Each employer should keep disciplinary records for each employee. These should specify the nature of any breach of rules, the actions taken by the employer and the reasons for the actions.
Before deciding what form of disciplinary action is appropriate, the management must first meet the employee concerned and explain the nature of the rule that has allegedly been broken. The employee must be given an opportunity to explain his or her conduct. Note that this meeting does not constitute a formal hearing.
It is never permissable to fire a person for any of the following reasons:
 Informal procedure
For minor misconduct, the employer or supervisor, may informally advise, caution and/or reprimand the employee. It is not necessary to issue a written warning.
Offences (if first time) that call for informal action include incompetence, absence without permission, working under the influence of alcohol, and arriving late at work.
 Formal procedure
The employer must have a disciplinary code that ensures that the discipline is meted out progressively. Offences that call for formal action include:
- refusal to carry out a lawful instruction;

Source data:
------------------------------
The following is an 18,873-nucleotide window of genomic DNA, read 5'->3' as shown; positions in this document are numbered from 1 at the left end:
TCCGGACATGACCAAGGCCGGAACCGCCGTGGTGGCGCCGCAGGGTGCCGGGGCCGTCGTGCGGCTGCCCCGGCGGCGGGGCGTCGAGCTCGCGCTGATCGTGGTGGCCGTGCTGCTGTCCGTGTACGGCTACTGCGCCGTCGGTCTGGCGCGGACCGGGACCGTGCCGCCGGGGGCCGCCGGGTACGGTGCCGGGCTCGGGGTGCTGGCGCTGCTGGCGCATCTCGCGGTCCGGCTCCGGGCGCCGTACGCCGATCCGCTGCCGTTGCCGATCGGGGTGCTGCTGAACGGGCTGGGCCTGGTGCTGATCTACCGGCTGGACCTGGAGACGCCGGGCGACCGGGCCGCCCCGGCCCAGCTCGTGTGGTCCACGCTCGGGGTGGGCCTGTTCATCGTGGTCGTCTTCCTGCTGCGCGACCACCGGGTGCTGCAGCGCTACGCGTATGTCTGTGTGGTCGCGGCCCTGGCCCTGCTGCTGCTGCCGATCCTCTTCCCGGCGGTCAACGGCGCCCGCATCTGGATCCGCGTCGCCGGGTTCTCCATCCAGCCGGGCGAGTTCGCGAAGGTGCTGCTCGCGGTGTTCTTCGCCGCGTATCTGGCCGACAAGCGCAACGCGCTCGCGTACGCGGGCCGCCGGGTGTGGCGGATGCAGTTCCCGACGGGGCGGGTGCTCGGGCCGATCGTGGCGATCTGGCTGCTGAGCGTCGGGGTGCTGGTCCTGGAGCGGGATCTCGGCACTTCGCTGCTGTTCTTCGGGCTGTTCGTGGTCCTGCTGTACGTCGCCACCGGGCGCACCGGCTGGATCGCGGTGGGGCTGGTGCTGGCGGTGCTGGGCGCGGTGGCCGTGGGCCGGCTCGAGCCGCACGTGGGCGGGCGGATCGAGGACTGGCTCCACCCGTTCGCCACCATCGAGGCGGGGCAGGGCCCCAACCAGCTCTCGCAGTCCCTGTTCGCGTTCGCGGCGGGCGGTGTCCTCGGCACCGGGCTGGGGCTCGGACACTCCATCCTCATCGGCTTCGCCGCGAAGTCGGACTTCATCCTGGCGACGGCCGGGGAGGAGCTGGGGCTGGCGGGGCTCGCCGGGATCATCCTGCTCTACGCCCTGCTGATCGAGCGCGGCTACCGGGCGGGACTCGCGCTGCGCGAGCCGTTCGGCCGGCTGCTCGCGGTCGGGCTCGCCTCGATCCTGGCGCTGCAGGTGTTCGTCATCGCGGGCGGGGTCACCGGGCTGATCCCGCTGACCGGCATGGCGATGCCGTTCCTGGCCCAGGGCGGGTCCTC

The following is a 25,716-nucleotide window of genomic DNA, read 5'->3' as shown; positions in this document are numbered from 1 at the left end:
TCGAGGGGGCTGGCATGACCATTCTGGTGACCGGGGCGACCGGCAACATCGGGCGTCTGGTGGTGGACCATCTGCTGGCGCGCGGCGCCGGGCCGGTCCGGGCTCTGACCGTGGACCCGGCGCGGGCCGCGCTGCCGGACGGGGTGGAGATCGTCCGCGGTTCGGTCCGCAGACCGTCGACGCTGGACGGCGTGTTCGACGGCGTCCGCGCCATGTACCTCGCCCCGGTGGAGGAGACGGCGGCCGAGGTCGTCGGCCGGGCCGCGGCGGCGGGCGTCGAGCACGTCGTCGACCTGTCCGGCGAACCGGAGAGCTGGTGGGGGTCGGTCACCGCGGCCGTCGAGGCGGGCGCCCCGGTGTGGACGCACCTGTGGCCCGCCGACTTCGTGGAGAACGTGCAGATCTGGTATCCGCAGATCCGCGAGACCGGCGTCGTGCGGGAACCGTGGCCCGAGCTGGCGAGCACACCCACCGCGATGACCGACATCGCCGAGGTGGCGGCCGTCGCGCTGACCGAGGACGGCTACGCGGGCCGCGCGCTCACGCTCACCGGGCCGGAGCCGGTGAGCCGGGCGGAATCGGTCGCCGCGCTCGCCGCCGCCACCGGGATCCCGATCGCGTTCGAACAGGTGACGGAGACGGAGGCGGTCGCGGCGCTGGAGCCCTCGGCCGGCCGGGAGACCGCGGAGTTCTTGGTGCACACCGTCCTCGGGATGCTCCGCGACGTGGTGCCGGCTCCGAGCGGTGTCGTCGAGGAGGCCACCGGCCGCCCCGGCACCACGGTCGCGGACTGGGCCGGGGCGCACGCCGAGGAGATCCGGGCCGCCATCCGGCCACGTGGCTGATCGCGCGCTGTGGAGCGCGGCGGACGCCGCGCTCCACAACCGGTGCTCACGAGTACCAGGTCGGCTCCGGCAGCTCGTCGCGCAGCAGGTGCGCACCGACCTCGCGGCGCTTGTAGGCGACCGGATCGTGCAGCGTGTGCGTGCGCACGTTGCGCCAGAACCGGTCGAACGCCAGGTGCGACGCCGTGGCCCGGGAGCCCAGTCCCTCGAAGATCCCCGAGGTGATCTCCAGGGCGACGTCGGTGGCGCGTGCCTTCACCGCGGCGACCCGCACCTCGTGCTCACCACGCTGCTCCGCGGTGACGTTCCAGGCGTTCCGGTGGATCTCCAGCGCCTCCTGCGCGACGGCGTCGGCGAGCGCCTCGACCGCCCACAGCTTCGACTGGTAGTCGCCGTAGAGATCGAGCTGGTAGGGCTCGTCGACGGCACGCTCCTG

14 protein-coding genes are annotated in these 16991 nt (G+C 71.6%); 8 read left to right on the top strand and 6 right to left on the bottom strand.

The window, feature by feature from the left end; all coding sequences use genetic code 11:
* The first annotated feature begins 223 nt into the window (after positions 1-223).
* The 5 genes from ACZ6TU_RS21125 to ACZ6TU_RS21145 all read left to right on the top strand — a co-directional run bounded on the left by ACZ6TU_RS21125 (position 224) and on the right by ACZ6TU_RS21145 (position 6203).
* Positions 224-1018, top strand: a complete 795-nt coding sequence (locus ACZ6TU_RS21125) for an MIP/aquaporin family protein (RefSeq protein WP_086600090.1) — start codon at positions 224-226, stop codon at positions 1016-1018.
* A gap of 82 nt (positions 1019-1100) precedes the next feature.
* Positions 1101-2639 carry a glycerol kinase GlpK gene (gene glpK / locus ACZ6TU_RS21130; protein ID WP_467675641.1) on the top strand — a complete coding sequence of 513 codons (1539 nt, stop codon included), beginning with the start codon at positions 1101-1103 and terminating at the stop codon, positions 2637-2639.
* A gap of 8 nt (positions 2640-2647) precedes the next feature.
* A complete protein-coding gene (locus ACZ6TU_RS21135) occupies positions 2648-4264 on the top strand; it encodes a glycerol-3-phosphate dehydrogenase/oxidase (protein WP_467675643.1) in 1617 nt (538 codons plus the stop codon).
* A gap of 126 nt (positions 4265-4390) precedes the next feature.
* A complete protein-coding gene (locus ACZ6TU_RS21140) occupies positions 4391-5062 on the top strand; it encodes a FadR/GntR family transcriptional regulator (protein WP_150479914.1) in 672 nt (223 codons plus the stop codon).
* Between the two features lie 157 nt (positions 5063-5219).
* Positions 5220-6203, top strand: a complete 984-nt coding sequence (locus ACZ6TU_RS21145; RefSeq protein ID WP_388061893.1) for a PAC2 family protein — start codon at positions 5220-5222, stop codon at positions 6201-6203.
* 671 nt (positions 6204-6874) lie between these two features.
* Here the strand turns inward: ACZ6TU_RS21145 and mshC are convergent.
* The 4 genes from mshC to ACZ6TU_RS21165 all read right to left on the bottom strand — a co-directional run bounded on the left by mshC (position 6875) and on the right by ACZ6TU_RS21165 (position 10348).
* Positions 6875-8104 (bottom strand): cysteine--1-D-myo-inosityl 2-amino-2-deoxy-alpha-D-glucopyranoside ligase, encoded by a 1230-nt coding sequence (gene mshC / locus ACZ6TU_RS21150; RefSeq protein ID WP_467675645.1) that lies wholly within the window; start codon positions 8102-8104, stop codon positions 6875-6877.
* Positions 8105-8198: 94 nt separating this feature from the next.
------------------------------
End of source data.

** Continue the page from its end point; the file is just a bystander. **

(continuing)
- threat of violence;
- actions that are a threat to the well-being and/or safety of self and/or others;
- damage and/or misuse of company property;
- disruption of the employer's activities;
- presenting and/or making false information for personal gain;
- falsifying, misrepresenting or defrauding the employer;
- unauthorised possession;
- illegal industrial action;
- loafing and slack time-keeping;
- failure to adhere to rules;
- bribery and corruption;
 Written warnings
Written warnings are appropriate when a worker doesn’t respond to verbal warnings or if the offence is serious. The appropriate manager may only issue a written warning after meeting with the employee concerned. This warning must briefly describe the nature of the breach of conduct. It must be properly served to the employee and he or she should be asked to sign acceptance of receipt of the notice. If they refuse to sign, the employer should record this fact on the notice and state the date, time, and place where the notice was served. Written warnings remain valid for six months.
 Final Written Warning
Final written warnings are appropriate if a worker has received a written warning(s) for the same or similar breach of rules, or if a written warning is considered to be inappropriate because of the seriousness of the breach of rules. The appropriate manager may issue a final written warning after meeting with the employee concerned or after a disciplinary hearing.